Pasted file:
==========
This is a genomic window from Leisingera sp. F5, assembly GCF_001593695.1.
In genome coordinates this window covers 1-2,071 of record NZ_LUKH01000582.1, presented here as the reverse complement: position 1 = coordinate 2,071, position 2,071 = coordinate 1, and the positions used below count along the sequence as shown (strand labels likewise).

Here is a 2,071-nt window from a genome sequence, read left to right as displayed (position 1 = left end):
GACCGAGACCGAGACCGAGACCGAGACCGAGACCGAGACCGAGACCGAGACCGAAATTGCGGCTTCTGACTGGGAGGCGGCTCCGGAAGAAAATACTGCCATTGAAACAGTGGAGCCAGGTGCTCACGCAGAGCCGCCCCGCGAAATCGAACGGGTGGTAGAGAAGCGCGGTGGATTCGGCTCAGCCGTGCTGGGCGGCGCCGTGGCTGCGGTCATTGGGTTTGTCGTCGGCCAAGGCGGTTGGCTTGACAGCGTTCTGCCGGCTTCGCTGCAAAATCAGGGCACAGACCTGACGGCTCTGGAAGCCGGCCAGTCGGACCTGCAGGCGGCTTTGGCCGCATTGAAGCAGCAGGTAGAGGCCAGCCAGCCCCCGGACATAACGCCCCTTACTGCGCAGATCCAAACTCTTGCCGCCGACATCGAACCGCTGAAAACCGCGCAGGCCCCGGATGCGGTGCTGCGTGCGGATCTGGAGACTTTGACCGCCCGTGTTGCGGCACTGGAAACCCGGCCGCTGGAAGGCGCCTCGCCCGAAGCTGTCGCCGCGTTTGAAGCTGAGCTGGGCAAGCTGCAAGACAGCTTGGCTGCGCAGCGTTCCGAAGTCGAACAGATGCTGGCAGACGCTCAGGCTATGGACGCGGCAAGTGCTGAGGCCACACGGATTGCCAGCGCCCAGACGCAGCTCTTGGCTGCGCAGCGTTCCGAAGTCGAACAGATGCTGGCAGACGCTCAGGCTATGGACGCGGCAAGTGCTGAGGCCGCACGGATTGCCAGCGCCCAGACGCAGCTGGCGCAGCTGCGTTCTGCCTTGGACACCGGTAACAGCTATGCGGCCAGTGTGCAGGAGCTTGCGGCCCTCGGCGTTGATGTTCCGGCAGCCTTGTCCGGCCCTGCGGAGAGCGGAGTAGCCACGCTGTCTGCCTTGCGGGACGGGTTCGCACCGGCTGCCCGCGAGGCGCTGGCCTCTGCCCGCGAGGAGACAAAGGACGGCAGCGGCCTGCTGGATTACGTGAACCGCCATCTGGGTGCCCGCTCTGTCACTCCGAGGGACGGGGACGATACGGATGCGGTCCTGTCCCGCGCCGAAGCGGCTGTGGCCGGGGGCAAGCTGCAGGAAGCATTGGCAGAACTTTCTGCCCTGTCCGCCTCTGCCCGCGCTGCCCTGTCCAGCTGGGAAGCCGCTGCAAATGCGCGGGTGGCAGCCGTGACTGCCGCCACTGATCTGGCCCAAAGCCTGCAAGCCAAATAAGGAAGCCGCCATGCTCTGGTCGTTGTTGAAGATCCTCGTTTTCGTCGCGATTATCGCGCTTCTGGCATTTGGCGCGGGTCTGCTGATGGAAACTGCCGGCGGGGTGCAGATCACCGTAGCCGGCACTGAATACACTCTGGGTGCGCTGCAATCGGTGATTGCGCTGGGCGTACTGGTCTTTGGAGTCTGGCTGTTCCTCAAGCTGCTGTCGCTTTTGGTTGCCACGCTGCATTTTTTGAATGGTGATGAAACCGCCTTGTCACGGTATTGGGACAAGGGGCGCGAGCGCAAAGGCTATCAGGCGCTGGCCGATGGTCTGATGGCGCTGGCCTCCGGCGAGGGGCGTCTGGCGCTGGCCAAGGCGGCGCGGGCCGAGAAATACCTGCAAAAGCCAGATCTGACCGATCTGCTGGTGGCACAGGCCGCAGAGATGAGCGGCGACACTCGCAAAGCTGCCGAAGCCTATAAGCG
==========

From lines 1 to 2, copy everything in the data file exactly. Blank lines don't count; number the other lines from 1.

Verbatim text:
This is a genomic window from Leisingera sp. F5, assembly GCF_001593695.1.
In genome coordinates this window covers 1-2,071 of record NZ_LUKH01000582.1, presented here as the reverse complement: position 1 = coordinate 2,071, position 2,071 = coordinate 1, and the positions used below count along the sequence as shown (strand labels likewise).